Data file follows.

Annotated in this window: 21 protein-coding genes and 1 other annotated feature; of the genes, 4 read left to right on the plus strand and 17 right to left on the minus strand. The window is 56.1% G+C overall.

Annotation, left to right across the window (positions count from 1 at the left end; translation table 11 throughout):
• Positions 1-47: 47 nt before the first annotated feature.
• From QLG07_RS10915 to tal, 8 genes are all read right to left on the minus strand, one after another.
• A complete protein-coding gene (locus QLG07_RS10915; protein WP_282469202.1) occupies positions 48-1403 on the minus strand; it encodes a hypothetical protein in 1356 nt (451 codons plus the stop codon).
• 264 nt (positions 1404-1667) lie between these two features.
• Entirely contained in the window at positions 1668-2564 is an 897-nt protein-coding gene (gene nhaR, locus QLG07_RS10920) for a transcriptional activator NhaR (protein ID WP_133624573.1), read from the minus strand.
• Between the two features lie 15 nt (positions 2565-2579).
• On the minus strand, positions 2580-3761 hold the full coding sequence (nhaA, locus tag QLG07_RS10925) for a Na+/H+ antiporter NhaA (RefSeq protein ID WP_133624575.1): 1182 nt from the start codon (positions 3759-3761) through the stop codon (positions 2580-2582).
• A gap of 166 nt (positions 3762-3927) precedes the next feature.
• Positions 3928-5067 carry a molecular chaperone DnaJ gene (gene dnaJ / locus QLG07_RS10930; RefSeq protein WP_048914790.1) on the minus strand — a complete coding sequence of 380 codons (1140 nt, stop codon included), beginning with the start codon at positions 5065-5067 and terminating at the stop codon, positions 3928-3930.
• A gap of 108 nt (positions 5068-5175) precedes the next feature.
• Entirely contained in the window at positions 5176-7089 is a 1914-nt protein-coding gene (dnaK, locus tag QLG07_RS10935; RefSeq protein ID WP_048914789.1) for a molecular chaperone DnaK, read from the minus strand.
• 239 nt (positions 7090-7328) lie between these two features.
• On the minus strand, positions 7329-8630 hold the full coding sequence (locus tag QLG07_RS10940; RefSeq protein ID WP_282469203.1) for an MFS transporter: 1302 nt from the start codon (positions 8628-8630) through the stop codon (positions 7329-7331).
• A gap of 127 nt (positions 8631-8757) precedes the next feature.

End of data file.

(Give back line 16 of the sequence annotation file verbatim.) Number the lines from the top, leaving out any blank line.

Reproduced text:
• A gap of 127 nt (positions 8631-8757) precedes the next feature.